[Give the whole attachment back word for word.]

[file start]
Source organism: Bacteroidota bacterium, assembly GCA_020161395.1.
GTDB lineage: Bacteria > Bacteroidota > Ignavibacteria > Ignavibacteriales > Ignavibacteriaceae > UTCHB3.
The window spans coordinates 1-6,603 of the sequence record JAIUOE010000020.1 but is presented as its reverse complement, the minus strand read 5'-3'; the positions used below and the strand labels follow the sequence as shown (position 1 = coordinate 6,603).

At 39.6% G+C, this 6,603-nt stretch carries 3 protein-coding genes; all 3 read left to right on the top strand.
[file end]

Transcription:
Source organism: Bacteroidota bacterium, assembly GCA_020161395.1.
GTDB lineage: Bacteria > Bacteroidota > Ignavibacteria > Ignavibacteriales > Ignavibacteriaceae > UTCHB3.
The window spans coordinates 1-6,603 of the sequence record JAIUOE010000020.1 but is presented as its reverse complement, the minus strand read 5'-3'; the positions used below and the strand labels follow the sequence as shown (position 1 = coordinate 6,603).

At 39.6% G+C, this 6,603-nt stretch carries 3 protein-coding genes; all 3 read left to right on the top strand.